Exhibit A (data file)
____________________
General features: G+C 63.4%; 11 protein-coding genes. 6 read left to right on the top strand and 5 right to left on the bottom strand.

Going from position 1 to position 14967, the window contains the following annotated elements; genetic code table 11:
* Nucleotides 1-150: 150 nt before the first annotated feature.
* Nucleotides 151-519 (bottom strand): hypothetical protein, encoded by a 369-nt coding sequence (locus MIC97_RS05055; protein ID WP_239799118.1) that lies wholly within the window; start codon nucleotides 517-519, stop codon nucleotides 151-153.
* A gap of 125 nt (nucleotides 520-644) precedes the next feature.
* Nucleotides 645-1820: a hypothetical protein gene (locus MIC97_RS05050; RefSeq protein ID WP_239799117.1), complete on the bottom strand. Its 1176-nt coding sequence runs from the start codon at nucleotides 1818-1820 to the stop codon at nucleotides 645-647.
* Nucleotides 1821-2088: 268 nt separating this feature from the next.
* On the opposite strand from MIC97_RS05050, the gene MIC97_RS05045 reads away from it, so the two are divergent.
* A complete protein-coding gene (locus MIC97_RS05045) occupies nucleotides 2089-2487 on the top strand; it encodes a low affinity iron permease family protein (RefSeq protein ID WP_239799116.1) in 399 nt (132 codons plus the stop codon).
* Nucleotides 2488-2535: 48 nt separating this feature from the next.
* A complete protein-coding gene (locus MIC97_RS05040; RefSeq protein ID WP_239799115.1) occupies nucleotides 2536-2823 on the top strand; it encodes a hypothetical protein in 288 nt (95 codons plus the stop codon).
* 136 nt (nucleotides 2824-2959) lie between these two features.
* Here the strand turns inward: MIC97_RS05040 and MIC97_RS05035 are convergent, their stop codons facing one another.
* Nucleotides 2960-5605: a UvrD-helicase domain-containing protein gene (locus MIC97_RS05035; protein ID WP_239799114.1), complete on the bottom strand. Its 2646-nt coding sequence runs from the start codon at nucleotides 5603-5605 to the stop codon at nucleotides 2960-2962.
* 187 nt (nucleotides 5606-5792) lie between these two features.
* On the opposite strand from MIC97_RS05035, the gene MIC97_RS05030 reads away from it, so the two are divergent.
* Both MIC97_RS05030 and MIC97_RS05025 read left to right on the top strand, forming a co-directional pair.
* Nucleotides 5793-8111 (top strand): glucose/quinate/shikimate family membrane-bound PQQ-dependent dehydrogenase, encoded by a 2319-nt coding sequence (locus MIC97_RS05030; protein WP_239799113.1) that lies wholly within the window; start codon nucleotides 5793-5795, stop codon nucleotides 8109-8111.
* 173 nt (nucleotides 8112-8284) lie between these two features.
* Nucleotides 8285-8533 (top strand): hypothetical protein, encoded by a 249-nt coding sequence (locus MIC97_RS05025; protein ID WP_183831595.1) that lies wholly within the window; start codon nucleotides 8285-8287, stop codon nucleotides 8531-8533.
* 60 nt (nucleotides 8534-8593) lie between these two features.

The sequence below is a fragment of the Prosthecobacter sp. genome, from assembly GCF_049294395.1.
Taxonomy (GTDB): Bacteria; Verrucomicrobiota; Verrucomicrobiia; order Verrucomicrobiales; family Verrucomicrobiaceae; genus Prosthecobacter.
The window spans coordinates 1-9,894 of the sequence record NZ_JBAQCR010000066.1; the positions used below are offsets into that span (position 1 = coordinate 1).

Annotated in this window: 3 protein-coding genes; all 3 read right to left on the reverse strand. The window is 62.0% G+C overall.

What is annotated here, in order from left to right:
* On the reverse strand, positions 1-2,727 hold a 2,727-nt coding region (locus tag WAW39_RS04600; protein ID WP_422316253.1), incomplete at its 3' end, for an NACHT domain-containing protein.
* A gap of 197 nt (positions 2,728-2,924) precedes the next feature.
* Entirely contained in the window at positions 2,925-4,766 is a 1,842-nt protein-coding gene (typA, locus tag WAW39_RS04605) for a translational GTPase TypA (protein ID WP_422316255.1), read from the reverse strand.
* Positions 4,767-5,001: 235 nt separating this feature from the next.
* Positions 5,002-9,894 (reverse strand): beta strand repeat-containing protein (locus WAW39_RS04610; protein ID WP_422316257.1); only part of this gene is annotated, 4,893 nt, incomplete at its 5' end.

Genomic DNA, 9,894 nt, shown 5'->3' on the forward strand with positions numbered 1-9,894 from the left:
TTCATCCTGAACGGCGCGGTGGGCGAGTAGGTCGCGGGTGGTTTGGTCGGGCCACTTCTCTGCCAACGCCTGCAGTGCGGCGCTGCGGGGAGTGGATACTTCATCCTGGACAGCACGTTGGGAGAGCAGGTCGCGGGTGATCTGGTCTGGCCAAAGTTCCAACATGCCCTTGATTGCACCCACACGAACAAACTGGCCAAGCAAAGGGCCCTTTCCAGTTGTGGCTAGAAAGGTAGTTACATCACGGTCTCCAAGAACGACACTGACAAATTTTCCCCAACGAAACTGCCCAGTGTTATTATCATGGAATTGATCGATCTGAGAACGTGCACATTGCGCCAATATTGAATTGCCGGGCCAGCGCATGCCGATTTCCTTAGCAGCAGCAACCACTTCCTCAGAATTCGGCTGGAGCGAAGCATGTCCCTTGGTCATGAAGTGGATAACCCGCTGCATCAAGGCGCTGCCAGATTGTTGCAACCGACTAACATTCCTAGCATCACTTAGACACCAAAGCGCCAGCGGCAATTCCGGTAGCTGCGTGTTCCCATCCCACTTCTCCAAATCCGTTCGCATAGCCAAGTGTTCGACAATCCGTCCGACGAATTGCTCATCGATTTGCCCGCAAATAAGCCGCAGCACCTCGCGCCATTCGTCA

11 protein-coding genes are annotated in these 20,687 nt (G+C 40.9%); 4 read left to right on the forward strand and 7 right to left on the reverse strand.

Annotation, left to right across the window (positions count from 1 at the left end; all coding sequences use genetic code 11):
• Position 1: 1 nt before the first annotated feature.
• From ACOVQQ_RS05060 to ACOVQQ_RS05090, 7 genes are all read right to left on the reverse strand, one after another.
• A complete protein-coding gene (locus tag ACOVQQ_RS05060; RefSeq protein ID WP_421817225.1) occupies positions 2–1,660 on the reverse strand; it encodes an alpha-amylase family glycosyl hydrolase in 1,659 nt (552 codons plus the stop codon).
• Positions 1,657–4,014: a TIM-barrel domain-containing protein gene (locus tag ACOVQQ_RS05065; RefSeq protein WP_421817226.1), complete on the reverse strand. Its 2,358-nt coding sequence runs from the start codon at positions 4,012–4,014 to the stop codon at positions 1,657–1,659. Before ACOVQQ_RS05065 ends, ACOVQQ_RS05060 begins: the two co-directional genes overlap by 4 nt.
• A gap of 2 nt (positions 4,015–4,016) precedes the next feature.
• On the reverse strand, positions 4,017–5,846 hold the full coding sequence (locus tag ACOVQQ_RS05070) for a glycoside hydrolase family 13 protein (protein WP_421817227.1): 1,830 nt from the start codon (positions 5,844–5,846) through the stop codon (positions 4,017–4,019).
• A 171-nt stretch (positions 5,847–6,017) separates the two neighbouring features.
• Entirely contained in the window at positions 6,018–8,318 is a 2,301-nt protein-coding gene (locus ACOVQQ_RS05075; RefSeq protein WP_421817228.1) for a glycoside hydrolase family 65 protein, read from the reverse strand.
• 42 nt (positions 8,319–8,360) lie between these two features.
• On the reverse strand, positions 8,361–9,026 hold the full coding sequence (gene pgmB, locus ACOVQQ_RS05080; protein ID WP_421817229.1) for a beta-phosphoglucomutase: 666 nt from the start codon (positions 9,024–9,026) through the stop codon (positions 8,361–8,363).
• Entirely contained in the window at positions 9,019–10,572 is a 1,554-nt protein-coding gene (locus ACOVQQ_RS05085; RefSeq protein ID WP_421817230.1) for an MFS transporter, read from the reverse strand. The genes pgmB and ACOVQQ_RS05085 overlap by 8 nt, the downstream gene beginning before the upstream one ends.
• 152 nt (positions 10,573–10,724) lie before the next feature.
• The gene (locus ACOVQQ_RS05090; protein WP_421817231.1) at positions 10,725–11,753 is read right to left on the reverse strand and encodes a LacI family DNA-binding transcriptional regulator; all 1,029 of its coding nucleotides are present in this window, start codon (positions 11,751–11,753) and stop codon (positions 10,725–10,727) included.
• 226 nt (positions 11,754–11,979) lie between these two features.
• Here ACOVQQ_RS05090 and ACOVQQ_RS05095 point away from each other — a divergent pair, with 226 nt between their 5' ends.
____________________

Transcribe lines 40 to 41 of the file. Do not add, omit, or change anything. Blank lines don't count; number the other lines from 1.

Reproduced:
• A gap of 2 nt (positions 4,015–4,016) precedes the next feature.
• On the reverse strand, positions 4,017–5,846 hold the full coding sequence (locus tag ACOVQQ_RS05070) for a glycoside hydrolase family 13 protein (protein WP_421817227.1): 1,830 nt from the start codon (positions 5,844–5,846) through the stop codon (positions 4,017–4,019).